Why America is losing the toilet race

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I just got back from my first trip to Japan, and I’m now in love with the country. The ramen, yakitori and sushi. The gorgeous volcanoes. The fascinating people and culture. But of all the things I fell in love with, there’s one that I can’t stop thinking about: the toilets.

Japanese toilets are marvels of technological innovation. They have integrated bidets, which squirt water to clean your private parts. They have dryers and heated seats. They use water efficiently, clean themselves and deodorize the air, so bathrooms actually smell good. They have white noise machines, so you can fill your stall with the sound of rain for relaxation and privacy. Some even have built-in night lights and music players. It’s all customizable and controlled by electronic buttons on a panel next to your seat.

In Japan, these high-tech toilets are everywhere: hotels, restaurants, bus stations, rest stops and around 80% of homes. It’s glorious. Then, I come back to the United States, and our toilets are stuck in the age of dirty coal mines and the horse and buggy. They basically have one feature: flush. No heated seats. No nice smells and sounds. No sanitizing blasts of liquid. It’s like cleaning your dishes without water. It’s gross. And it got me thinking: Why can’t we have high-tech toilets too?

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In a world of smart gadgets, why are toilets still so dumb?

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Your butt deserves better!

I spent the last three days talking to dozens of people about pooping.

The ease with which I can discuss the act of defecation is somewhat of a paradox — because I am exceedingly bathroom shy. Silent office restrooms with stall doors that end a foot and a half off the ground are my worst enemy, while the best workspace toilet experience I’ve ever had was, oddly, at a WeWork, where the barriers were floor to ceiling, there was always music playing, and each stall came equipped with its own bottle of air freshener spray.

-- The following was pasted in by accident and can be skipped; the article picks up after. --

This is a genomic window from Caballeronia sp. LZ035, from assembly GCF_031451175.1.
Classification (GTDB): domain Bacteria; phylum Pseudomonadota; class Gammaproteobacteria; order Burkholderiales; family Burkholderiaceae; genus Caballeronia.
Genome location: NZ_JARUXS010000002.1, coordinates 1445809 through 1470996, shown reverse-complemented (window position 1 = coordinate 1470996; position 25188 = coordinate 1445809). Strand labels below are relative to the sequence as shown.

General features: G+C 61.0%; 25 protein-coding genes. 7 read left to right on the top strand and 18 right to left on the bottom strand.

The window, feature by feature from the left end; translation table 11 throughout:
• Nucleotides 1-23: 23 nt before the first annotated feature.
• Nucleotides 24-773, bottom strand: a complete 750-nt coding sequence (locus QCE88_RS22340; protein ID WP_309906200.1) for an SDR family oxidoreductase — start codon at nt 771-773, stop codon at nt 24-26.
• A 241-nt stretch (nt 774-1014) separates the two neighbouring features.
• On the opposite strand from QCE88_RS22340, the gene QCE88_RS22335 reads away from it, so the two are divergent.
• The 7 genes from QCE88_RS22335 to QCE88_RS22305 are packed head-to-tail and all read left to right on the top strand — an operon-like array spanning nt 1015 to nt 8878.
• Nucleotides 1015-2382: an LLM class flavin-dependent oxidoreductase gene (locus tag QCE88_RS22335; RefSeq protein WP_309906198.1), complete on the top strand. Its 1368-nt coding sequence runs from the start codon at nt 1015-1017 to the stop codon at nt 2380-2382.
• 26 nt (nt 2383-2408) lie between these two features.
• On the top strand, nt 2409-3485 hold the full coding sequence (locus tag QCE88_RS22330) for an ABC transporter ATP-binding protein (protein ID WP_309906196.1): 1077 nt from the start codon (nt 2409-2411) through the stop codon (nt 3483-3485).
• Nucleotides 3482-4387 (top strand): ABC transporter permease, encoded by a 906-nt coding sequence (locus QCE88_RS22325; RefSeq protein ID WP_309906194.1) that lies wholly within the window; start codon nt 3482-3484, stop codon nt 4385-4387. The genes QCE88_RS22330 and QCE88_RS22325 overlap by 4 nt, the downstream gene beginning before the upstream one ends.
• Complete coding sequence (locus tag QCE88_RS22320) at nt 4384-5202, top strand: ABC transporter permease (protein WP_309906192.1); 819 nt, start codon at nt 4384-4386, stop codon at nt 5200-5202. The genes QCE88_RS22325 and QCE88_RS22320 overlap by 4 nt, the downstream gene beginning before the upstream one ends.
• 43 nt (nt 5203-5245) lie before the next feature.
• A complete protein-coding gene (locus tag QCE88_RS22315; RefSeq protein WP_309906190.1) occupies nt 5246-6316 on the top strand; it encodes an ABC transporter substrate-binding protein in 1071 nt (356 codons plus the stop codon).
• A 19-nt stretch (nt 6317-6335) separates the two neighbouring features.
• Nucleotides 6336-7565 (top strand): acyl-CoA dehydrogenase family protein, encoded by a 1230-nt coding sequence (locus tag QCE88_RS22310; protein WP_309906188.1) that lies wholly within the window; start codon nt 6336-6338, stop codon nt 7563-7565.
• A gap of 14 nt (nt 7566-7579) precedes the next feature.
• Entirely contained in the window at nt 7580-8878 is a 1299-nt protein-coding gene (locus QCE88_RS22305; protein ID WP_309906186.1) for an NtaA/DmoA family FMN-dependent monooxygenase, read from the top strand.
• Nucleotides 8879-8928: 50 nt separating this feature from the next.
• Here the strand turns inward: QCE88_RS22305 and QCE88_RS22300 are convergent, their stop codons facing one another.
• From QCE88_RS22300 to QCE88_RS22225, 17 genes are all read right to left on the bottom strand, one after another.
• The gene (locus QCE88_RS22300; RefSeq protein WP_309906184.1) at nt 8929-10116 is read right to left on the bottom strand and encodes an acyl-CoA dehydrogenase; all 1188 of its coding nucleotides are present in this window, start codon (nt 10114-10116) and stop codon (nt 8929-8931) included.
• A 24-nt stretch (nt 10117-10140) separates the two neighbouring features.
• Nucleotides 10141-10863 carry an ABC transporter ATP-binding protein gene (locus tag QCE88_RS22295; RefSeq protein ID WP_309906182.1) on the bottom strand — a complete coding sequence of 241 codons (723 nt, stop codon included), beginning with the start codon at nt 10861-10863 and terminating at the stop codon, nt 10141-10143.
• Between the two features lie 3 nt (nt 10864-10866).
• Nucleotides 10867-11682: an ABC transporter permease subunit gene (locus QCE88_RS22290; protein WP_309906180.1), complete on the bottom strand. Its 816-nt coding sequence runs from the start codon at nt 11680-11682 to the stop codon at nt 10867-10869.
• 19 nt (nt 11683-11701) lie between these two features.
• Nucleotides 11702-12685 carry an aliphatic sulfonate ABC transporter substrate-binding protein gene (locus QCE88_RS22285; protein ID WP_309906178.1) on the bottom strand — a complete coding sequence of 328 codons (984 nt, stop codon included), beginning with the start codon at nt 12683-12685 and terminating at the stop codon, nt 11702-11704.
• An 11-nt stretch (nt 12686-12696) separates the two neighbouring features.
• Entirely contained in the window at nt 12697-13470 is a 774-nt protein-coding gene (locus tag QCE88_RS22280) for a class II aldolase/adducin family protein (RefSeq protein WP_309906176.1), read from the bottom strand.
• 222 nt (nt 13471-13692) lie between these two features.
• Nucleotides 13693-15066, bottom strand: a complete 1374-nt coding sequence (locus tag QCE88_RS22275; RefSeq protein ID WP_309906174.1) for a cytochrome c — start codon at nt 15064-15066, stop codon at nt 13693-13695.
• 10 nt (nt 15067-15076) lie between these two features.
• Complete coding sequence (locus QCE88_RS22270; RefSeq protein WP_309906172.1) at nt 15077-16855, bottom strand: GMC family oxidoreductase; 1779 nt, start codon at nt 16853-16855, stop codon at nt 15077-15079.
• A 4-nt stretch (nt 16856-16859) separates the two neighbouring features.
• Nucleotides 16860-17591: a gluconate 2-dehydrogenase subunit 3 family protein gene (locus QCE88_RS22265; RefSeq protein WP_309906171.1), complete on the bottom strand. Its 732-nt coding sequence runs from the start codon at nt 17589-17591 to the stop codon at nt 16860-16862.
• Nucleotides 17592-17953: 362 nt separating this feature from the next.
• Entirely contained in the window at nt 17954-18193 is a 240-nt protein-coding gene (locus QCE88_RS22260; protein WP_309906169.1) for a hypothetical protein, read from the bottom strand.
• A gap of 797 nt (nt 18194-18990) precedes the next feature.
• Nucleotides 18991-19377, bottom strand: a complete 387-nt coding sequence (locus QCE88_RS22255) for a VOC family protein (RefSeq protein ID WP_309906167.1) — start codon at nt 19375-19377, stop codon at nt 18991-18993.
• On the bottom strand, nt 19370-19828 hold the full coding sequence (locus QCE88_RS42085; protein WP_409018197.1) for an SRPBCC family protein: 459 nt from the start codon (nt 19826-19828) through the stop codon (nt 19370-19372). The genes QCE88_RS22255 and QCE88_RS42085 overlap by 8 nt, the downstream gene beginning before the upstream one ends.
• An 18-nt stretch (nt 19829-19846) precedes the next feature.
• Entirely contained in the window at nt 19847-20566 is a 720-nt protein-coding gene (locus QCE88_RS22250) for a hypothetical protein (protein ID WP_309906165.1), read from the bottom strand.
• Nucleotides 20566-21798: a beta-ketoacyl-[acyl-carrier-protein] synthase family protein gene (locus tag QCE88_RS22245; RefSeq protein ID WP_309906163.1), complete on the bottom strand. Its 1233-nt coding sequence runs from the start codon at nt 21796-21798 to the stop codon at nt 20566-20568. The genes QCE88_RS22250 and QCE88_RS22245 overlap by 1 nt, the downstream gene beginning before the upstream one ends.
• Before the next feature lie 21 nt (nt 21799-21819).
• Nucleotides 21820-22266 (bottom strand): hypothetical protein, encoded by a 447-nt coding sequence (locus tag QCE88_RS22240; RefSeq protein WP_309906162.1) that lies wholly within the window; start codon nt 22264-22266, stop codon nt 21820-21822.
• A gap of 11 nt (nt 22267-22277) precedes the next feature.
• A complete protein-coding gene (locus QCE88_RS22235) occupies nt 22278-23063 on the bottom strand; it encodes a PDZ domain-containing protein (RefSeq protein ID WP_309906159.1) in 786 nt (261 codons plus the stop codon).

Yet such restrooms are rare. In the United States, at least, we’re far more likely to encounter cramped, quiet bathrooms with terrible two-ply toilet paper and dribble on the seat. Even at home, where our bathrooms are typically more comfortable than what you’ll find at the mall or an office building, we’re limited to a basic setup: a plain porcelain bowl, with maybe two flush settings, beside a roll of whatever toilet paper you’re willing to invest in. God help you if you run out.

“Imagine a world where you only need to wipe once”

But it doesn’t have to be this way! All over the world, restrooms are blessed with more humane configurations. In some places, they come equipped with hoses so the user can more easily cleanse themselves after use. In others, such as France, bathrooms have bidets which perform the same function as the hose, only hands-free. And in some regions of Asia, most notably Japan, high-tech toilets with sound effects, heated seats, several bidet functions, and air dryers are as ubiquitous as automatic faucets, as Jane, a New York-based freelance calligrapher who lived in the Kagawa region of Japan for four years and requested that only her first name be used, told me.

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